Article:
People with this quality display agape love which accepts a person as he or she is. They treat other people as equals and do not put them down. Having respect for another person does not mean the helper takes ownership of the problems or rescues them from responsibilities.

This quality in a helper separates a person from his or her behavior and looks beyond the sin and sees the person as being created by God. A genuine interest is shown in the person with the life-controlling problem. This kind of interest does not always provide quick answers but gives the person seeking help space to gain personal insight. The helper respects the topics initiated by the person seeking help and does not try to divert attention to the helper's interests. A person shows respect by understanding limitations and time restraints. There may be times when the helper must refer a person to someone else for help thus displaying respect for the individual. Every person, regardless of social or moral status, deserves respect as a human being. "Show proper respect to everyone" (1 Peter 2:17).

A genuine person is not a phony and does not play the role of superiority. He or she is truthful, honest about feelings, and does not wear a mask which presents a false image. Paul's genuineness is described in 1 Thessalonians 2:5: "You know we never used flattery, nor did we put on a mask to cover up greed--God is our witness." Being genuine does not mean a person is so transparent that he or she hurts or offends people with honesty.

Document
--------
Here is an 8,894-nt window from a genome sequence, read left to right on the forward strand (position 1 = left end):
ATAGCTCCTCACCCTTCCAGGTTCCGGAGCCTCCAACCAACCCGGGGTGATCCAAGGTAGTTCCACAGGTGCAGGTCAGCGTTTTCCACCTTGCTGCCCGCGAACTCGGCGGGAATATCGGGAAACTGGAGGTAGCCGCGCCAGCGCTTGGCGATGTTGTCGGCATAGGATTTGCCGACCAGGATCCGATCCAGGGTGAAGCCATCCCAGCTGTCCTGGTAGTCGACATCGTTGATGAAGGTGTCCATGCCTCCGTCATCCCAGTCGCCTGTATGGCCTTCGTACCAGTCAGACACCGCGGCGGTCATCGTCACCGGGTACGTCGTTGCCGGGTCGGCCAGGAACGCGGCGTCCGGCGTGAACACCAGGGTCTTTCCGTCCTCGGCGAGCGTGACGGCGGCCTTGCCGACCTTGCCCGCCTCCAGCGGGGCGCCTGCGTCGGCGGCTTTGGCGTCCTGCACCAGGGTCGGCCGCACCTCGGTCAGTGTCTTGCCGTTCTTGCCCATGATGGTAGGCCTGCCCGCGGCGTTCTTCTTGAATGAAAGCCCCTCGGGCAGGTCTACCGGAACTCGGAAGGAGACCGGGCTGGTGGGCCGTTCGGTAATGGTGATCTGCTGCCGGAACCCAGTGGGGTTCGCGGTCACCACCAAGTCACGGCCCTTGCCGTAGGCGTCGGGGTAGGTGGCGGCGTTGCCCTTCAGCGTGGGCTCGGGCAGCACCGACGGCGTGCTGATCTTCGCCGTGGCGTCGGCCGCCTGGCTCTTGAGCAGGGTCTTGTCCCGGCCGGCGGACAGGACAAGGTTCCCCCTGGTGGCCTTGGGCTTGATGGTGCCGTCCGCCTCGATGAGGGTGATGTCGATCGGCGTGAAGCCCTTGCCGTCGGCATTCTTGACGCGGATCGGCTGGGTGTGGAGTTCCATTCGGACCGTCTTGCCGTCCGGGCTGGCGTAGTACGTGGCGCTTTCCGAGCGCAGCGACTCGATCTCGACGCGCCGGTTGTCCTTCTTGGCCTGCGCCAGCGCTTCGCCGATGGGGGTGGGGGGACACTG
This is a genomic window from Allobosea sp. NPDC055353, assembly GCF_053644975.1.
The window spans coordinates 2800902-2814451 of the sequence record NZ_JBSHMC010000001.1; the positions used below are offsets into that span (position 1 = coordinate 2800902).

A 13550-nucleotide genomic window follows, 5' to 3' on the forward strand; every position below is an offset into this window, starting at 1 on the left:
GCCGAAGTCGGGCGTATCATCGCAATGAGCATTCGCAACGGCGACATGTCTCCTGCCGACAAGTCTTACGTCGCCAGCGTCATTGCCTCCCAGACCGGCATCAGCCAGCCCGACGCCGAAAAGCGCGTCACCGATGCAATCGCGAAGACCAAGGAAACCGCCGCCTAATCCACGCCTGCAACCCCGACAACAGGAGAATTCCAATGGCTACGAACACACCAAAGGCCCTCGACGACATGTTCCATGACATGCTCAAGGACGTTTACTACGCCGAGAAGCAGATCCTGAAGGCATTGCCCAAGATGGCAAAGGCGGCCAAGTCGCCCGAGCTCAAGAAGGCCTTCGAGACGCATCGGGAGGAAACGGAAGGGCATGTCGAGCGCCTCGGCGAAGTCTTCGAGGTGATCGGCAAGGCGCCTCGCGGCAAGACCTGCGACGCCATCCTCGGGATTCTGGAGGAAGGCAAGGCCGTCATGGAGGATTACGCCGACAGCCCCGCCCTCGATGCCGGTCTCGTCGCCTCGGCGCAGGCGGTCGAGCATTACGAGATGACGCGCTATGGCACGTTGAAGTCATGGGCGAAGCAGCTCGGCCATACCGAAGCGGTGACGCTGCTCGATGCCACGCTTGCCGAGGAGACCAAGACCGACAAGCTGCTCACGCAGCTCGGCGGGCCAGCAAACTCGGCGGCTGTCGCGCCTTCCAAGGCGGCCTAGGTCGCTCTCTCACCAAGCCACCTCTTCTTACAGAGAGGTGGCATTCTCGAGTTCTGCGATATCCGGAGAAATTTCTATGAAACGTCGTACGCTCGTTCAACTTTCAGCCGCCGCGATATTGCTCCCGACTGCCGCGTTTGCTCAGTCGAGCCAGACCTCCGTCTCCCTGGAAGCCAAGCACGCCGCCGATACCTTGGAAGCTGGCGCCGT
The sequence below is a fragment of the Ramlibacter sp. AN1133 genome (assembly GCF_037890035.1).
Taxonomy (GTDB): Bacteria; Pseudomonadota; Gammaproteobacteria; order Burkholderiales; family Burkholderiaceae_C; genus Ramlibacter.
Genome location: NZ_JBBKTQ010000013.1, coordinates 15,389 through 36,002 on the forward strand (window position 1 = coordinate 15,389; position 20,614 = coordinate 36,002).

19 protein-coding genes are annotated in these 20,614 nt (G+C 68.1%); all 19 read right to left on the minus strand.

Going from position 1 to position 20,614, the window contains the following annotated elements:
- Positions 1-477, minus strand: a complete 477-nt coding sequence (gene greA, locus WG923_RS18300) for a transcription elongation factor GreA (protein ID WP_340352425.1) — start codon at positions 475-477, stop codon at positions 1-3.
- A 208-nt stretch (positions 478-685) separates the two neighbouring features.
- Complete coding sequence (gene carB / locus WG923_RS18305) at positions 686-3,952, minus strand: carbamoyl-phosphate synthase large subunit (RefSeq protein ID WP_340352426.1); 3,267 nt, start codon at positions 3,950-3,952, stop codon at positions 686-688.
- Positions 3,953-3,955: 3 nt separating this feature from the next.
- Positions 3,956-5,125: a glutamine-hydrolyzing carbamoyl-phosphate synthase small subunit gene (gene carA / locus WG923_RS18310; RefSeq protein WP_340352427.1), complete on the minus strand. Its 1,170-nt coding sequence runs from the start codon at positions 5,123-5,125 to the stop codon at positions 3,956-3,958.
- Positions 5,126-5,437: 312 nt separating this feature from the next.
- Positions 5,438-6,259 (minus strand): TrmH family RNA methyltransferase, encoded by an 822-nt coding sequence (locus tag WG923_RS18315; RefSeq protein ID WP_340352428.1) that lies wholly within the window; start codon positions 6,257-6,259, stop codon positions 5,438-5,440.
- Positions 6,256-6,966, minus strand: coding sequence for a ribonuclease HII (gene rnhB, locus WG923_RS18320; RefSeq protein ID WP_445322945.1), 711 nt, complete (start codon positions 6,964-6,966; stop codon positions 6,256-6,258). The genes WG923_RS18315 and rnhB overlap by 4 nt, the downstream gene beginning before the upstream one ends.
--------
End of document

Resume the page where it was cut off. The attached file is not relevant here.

This quality presents a good role model. This person is consistent from day to day and does not live two lives. A genuine person does not get caught up in fads just to please others. The best example of genuineness is Jesus Christ. Paul says Jesus "made himself nothing, taking the very nature of a servant, being made in human likeness" (Philippians 2:7). A genuine person's inner feelings are consistent with words and deeds. "Genuineness implies spontaneity without impulsiveness and honesty without cruel confrontation. It means that the helper is deeply himself or herself--not thinking or feeling one thing and saying something different" (Collins, 25, 1980). A genuine person is an open individual who has nothing to prove.

A helper can share his or her own personal experiences and insight that may assist the seeker in understanding how to deal with a life-controlling problem. A helper should use caution and not overuse self-disclosure by talking too much thereby shifting the focus of the conversation away from the seeker.

The helper should have a clear goal for self-disclosing. Self-disclosure should not be confused with empathy which seeks to "feel with" the person. The goal is to provide insight the person seeking help does not appear to have. While sharing with the individual, the helper should not talk down to the seeker as being inferior or as a child; rather, the person should be treated as an adult talking to another adult. Sharing insights for the purpose of helping should always be positive in conversation although the outcome may be painful. "God is not the Author of all events, but He is the Master of all events" (Seamands, 139). Stay at the level of insight relevant to the person's need. "Admit your faults to one another and pray for each other so that you may be healed" (James 5:16 tlb). Self-disclosure should be for the purpose of bringing healing to the person enslaved by a stronghold.